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Music Coding Collective: Voice and Accent

Friday 12 November 2021, 11.30AM

The what, who and how of the human voice

Sarah Knight, Psychology

Human voices are richly informative, allowing the listener to draw conclusions about not just the speaker's message but also their identity, personality and affective state. Furthermore, listeners are able to do this even under challenging listening conditions, such as in a noisy restaurant or via a bad telephone line. Research into voice perception therefore needs to explore how we can understand not just what is being said, but also who is speaking and how they might behave or feel.

I will briefly outline some of the projects that I have been involved with in each of these areas, with particular emphasis on their relevance to voice-based technologies. I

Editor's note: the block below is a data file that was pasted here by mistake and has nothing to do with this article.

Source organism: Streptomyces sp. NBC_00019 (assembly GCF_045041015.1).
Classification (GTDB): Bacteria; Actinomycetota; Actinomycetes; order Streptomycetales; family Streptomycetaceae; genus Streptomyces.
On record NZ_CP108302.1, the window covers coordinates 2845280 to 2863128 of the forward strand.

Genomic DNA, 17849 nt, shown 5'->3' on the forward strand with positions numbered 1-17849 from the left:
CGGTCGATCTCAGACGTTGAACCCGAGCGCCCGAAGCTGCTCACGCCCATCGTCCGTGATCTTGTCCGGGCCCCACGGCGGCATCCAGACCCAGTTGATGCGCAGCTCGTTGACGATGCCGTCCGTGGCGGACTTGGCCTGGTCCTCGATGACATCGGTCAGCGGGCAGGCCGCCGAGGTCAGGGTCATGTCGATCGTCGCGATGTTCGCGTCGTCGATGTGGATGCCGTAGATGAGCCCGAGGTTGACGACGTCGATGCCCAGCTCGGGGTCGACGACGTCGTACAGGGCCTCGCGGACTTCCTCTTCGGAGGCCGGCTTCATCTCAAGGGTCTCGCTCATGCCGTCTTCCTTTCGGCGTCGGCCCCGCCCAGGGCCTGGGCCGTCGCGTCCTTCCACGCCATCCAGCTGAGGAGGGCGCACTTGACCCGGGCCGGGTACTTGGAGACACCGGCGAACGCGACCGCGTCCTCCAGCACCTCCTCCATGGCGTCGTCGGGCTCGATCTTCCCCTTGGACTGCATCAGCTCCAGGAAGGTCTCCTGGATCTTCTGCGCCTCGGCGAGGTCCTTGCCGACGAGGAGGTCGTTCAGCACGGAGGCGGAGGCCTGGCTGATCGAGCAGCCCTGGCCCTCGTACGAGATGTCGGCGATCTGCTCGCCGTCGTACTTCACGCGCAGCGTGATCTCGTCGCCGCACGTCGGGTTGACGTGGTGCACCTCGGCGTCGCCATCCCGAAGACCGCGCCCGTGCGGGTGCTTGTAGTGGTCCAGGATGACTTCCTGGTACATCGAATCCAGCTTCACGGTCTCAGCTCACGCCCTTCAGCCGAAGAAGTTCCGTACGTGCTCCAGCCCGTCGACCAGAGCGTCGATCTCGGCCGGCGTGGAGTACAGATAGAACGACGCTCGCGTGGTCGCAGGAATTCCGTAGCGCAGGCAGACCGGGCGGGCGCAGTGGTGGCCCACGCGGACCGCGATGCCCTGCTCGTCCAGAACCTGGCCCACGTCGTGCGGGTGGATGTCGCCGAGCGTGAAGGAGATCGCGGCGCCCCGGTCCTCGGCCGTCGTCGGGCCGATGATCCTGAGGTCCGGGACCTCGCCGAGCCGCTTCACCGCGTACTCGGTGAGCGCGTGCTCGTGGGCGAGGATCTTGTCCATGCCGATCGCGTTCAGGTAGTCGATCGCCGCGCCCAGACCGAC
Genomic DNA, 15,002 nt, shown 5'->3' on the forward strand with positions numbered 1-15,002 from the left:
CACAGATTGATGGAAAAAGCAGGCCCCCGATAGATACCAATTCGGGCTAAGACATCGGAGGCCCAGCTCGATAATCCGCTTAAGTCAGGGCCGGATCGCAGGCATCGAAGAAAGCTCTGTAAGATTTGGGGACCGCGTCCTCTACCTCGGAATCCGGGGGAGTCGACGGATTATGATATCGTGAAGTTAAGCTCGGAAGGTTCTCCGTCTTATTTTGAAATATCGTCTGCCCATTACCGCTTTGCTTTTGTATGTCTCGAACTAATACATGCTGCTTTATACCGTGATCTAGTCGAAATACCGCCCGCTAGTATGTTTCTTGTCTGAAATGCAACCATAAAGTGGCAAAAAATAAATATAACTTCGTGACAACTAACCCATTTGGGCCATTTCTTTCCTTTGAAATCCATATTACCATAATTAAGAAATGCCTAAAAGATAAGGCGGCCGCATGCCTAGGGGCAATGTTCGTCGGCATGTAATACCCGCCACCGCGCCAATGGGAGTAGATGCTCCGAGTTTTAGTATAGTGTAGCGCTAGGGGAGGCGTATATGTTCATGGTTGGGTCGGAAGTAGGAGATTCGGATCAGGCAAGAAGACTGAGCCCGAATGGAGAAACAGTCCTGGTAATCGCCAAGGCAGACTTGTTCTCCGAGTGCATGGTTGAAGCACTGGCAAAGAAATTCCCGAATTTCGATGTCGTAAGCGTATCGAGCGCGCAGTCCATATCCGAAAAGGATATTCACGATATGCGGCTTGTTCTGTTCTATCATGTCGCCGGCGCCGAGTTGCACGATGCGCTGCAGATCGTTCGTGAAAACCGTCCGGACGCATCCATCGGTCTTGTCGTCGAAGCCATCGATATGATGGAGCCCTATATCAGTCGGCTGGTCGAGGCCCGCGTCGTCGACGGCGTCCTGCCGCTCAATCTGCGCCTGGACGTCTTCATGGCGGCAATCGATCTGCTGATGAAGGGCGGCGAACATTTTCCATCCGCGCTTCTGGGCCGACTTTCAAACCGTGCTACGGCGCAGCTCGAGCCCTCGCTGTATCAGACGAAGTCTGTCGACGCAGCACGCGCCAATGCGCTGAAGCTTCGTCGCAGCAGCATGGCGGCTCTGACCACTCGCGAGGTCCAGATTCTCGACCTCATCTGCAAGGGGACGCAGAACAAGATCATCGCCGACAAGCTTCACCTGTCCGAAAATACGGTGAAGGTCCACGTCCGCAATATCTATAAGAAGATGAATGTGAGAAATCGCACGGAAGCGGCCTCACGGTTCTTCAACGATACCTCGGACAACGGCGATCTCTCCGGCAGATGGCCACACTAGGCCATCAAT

will also highlight the need to consider these different facets of the voice simultaneously, as well as the importance of incorporating information from other modalities (e.g. face perception) into our understanding of vocal communication.

Anatomy, acoustics and the individual

Amelia Gully, Language and Linguistic Science

Given how variable even the same person's voice can be depending on their situation, health, mood, interlocutor, and any number of other factors, the task of identifying an individual from their voice is much more complicated than with other biometrics like fingerprints or DNA. However, there are some things that are (relatively) constant for a speaker, including size and shape of their vocal anatomy.

In this talk I will describe how we can use technologies such as magnetic resonance imaging (MRI) to collect information about speakers vocal tracts, and how we can use this data to inform detailed numerical acoustic simulations, allowing us to study the precise impact of changes in vocal anatomy on speech. I will present some data illustrating just how different the vocal tract can be between individuals and introduce some work in progress on the acoustic impact of such changes. I will also argue against the common practice in speech science of "averaging out" the idiosyncratic characteristics of individual speakers.

More information can be found on the Music Computing and Psychology Lab website.

Location: Online